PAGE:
There are a lot of different types of temperature sensors for various applications. I am mostly interested in human body temperature measurement.

After some reading I'vee been able to distinguish three groups of sensors:

While I understand the difference in measurement type/methodology, accuracy and communication I am not sure how they work under the hood. I've been trying to understand schematics in documentations but because I haven't got lot of experience in that matter I failed.

What I've found out or what I feel about this sensors is:

  • analog sensors are using some kind of temperature variable transistor/resistor to get readings value.
  • infrared sensors use infrared detection to determine the temperature. This sensor is I guess the easiest to understand because heat emits some kind of infrared and the point here is just to detect how much of this light is emitted.

I have no idea how does digital works.

Can someone please give me maybe more complex explanation of this sensors, the best would be with some references.


closed as too broad by tcrosley, Andy aka, Leon Heller, PeterJ, Daniel Grillo May 27 '15 at 11:48

Please edit the question to limit it to a specific problem with enough detail to identify an adequate answer. Avoid asking multiple distinct questions at once. See the How to Ask page for help clarifying this question. If this question can be reworded to fit the rules in the help center, please edit the question.

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    \$\begingroup\$ Your grouping is a bit strange: analog/digital is the interface, while IR is the actual measurement mechanism. \$\endgroup\$ – Wouter van Ooijen May 27 '15 at 8:53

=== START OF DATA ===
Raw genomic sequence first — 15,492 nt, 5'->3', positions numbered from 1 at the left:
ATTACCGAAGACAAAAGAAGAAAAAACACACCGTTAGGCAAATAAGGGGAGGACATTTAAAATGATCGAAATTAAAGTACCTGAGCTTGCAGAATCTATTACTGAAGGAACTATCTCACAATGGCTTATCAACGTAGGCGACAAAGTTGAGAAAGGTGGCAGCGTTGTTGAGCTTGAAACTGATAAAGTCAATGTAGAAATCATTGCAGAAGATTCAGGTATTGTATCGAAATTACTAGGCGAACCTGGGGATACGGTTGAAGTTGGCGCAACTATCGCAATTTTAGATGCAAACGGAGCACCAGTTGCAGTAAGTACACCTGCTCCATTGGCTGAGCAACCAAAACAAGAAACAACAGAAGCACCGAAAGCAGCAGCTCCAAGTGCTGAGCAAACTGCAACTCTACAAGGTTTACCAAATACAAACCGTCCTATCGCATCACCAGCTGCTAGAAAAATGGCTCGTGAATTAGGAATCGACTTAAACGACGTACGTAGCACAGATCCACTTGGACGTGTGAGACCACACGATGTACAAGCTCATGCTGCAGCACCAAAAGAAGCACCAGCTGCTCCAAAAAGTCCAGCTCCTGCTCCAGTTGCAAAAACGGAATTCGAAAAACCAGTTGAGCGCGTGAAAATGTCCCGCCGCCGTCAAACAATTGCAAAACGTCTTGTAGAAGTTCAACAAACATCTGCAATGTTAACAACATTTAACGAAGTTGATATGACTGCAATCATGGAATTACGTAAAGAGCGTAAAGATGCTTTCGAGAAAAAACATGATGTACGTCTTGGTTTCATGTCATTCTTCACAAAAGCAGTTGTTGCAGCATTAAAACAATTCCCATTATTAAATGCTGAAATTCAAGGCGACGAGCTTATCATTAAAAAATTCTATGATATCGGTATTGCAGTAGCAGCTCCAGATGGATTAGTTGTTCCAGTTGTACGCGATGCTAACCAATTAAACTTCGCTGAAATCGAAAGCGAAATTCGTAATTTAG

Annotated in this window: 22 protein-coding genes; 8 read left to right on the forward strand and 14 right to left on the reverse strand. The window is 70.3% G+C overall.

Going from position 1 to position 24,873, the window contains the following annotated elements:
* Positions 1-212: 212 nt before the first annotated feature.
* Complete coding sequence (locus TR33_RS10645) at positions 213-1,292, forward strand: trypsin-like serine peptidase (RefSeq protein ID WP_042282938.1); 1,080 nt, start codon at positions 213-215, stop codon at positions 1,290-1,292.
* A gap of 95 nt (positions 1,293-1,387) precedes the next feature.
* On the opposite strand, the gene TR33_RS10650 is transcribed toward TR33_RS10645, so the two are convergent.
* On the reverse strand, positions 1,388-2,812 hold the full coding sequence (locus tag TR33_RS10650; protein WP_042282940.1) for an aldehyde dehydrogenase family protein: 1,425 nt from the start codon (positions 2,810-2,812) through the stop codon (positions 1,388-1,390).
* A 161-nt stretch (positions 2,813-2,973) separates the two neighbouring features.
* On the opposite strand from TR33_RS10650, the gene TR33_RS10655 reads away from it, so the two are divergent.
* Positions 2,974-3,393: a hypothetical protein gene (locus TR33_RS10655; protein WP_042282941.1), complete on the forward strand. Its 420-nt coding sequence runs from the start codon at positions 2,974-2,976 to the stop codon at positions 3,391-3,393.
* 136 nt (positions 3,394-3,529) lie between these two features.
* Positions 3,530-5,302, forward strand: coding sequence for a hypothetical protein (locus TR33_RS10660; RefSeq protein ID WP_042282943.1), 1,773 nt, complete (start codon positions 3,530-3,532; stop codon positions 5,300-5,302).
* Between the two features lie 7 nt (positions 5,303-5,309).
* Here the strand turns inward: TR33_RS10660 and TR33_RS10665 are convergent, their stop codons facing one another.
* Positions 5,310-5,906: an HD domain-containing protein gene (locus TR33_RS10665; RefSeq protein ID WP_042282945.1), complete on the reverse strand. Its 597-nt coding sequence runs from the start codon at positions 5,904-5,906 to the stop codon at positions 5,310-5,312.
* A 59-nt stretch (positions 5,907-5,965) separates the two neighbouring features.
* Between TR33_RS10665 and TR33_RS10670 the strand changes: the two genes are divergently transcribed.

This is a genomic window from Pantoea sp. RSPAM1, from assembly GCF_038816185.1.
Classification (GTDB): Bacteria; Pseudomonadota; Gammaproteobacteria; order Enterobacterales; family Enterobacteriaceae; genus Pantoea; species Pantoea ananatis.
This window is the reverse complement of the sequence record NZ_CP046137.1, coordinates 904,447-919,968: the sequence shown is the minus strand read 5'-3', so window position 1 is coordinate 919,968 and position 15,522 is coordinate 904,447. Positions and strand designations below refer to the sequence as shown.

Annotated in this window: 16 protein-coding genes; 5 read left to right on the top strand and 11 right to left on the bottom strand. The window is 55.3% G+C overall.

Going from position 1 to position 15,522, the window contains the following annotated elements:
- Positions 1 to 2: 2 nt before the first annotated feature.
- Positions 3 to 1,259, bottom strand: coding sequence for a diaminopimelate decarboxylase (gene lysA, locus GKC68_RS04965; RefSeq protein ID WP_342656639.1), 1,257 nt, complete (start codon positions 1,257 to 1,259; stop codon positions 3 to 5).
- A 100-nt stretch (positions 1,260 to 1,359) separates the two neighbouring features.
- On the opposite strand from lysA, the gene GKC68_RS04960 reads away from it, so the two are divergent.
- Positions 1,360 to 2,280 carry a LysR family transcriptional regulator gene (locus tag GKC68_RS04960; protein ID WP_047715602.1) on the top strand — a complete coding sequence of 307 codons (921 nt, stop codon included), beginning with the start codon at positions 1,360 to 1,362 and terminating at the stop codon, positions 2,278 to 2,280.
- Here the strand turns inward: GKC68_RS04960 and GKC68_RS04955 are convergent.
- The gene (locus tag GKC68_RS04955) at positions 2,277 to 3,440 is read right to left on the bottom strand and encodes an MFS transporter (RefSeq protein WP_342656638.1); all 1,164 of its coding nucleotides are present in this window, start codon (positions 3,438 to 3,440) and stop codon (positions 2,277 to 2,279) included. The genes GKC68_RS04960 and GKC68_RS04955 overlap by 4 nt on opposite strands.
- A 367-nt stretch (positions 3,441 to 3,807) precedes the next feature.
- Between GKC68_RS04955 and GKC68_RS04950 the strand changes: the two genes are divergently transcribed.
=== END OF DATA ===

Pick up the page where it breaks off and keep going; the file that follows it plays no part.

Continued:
• \$\begingroup\$ @WoutervanOoijen I agree that it might be confusing but I am unable to describe it in other words. This is why I've added examples. I understand digital as one with some communication protocol so sending bits of data, while analog sending raw voltage value. \$\endgroup\$ – sebap123 May 27 '15 at 8:57
  • \$\begingroup\$ That is true, but that distinction (the interface) is totally independent of the way the temperature is sensed, so your division in three groups makes no sense. \$\endgroup\$ – Wouter van Ooijen May 27 '15 at 9:03
  • \$\begingroup\$ @WoutervanOoijen Feel free to edit it if you have some idea how it can be divided. \$\endgroup\$ – sebap123 May 27 '15 at 9:05
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    \$\begingroup\$ Digital sensors are sensing in analog way too, but they convert the data from analog to digital on chip. \$\endgroup\$ – Bence Kaulics May 27 '15 at 9:28

As said in the comments, you are describing two things: Electrical interface and principle of measurement

In short for the interface:

Analog sensors are often just the sensor itself. It maps the measured property to a voltage / current / resistance / capacitance / whatever, and the "user" is responsible to interpret the output of the sensor. Some sensors may contain voltage references, amplifiers etc. but still give an analog signal.